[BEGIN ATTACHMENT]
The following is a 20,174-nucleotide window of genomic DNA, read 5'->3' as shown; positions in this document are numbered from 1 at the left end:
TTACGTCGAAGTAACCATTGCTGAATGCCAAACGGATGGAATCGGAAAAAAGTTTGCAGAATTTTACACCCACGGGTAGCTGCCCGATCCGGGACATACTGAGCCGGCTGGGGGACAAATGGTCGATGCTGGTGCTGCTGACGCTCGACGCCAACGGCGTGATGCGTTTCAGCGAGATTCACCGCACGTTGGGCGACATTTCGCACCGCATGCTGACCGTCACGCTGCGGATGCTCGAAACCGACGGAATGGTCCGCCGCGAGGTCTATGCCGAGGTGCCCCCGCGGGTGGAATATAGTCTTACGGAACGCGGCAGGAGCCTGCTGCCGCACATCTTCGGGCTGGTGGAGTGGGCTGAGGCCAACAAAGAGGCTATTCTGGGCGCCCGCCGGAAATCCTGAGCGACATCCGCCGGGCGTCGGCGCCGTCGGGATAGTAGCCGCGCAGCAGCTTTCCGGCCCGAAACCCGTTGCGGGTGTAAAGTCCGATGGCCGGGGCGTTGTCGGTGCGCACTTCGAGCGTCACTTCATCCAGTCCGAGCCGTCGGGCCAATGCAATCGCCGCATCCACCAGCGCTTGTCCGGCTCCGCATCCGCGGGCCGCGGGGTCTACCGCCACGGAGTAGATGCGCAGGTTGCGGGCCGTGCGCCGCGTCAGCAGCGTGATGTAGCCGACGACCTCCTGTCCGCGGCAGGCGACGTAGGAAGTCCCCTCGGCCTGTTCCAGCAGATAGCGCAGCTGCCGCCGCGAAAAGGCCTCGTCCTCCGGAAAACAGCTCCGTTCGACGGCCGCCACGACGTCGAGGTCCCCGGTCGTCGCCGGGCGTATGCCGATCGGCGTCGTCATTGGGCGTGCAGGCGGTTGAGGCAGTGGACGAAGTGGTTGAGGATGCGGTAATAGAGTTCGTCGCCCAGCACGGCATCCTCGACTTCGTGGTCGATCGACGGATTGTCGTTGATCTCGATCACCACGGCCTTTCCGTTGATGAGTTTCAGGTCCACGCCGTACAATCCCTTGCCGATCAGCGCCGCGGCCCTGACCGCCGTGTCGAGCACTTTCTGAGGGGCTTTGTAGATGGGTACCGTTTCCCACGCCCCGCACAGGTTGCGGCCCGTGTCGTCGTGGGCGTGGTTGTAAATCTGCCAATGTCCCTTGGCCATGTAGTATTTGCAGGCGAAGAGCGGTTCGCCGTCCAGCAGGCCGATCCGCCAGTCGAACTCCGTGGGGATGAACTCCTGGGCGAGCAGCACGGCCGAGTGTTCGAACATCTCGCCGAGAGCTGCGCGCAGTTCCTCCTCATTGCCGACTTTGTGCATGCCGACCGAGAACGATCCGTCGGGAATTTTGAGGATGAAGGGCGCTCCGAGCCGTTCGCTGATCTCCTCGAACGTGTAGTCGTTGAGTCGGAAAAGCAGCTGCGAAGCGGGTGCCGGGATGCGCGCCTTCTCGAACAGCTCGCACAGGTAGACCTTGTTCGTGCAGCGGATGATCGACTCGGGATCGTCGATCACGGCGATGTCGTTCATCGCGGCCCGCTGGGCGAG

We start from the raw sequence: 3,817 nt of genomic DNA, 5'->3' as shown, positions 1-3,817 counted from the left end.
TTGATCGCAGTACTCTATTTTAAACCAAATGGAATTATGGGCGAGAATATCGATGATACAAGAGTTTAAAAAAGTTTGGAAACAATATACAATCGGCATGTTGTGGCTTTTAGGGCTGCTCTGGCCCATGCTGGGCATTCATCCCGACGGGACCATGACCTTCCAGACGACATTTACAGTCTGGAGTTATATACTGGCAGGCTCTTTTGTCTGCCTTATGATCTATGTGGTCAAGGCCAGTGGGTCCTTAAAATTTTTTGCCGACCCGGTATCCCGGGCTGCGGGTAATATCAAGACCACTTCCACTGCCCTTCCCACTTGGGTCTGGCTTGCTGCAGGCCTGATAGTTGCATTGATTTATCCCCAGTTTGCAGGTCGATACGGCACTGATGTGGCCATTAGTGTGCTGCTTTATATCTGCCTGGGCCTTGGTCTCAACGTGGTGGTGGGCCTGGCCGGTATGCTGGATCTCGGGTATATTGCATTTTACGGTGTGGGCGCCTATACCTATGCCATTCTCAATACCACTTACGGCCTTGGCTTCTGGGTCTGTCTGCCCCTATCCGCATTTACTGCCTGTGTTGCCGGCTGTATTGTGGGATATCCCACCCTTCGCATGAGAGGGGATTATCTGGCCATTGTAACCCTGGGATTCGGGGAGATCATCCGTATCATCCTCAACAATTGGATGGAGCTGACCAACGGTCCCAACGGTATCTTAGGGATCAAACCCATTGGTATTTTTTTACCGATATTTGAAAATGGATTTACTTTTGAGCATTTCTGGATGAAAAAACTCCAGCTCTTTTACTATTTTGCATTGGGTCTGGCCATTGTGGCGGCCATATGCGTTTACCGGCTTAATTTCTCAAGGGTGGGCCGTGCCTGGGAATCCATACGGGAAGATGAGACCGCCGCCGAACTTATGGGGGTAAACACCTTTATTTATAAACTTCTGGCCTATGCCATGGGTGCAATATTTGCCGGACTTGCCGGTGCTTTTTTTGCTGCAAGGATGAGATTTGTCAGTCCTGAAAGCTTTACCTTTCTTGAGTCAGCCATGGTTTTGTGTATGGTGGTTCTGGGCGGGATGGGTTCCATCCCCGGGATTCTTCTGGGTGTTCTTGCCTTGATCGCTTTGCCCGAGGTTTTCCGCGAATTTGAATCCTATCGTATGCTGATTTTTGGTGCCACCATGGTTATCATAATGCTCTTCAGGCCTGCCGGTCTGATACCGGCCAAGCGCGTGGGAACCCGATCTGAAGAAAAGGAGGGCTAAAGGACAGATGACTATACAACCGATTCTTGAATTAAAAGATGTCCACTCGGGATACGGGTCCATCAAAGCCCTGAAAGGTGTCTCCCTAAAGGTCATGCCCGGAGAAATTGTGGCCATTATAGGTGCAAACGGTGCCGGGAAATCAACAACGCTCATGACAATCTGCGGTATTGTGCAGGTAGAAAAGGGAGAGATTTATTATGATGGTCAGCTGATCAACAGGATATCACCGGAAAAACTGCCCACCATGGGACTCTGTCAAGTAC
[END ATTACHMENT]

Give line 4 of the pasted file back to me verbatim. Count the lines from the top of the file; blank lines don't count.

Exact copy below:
TTGATCGCAGTACTCTATTTTAAACCAAATGGAATTATGGGCGAGAATATCGATGATACAAGAGTTTAAAAAAGTTTGGAAACAATATACAATCGGCATGTTGTGGCTTTTAGGGCTGCTCTGGCCCATGCTGGGCATTCATCCCGACGGGACCATGACCTTCCAGACGACATTTACAGTCTGGAGTTATATACTGGCAGGCTCTTTTGTCTGCCTTATGATCTATGTGGTCAAGGCCAGTGGGTCCTTAAAATTTTTTGCCGACCCGGTATCCCGGGCTGCGGGTAATATCAAGACCACTTCCACTGCCCTTCCCACTTGGGTCTGGCTTGCTGCAGGCCTGATAGTTGCATTGATTTATCCCCAGTTTGCAGGTCGATACGGCACTGATGTGGCCATTAGTGTGCTGCTTTATATCTGCCTGGGCCTTGGTCTCAACGTGGTGGTGGGCCTGGCCGGTATGCTGGATCTCGGGTATATTGCATTTTACGGTGTGGGCGCCTATACCTATGCCATTCTCAATACCACTTACGGCCTTGGCTTCTGGGTCTGTCTGCCCCTATCCGCATTTACTGCCTGTGTTGCCGGCTGTATTGTGGGATATCCCACCCTTCGCATGAGAGGGGATTATCTGGCCATTGTAACCCTGGGATTCGGGGAGATCATCCGTATCATCCTCAACAATTGGATGGAGCTGACCAACGGTCCCAACGGTATCTTAGGGATCAAACCCATTGGTATTTTTTTACCGATATTTGAAAATGGATTTACTTTTGAGCATTTCTGGATGAAAAAACTCCAGCTCTTTTACTATTTTGCATTGGGTCTGGCCATTGTGGCGGCCATATGCGTTTACCGGCTTAATTTCTCAAGGGTGGGCCGTGCCTGGGAATCCATACGGGAAGATGAGACCGCCGCCGAACTTATGGGGGTAAACACCTTTATTTATAAACTTCTGGCCTATGCCATGGGTGCAATATTTGCCGGACTTGCCGGTGCTTTTTTTGCTGCAAGGATGAGATTTGTCAGTCCTGAAAGCTTTACCTTTCTTGAGTCAGCCATGGTTTTGTGTATGGTGGTTCTGGGCGGGATGGGTTCCATCCCCGGGATTCTTCTGGGTGTTCTTGCCTTGATCGCTTTGCCCGAGGTTTTCCGCGAATTTGAATCCTATCGTATGCTGATTTTTGGTGCCACCATGGTTATCATAATGCTCTTCAGGCCTGCCGGTCTGATACCGGCCAAGCGCGTGGGAACCCGATCTGAAGAAAAGGAGGGCTAAAGGACAGATGACTATACAACCGATTCTTGAATTAAAAGATGTCCACTCGGGATACGGGTCCATCAAAGCCCTGAAAGGTGTCTCCCTAAAGGTCATGCCCGGAGAAATTGTGGCCATTATAGGTGCAAACGGTGCCGGGAAATCAACAACGCTCATGACAATCTGCGGTATTGTGCAGGTAGAAAAGGGAGAGATTTATTATGATGGTCAGCTGATCAACAGGATATCACCGGAAAAACTGCCCACCATGGGACTCTGTCAAGTAC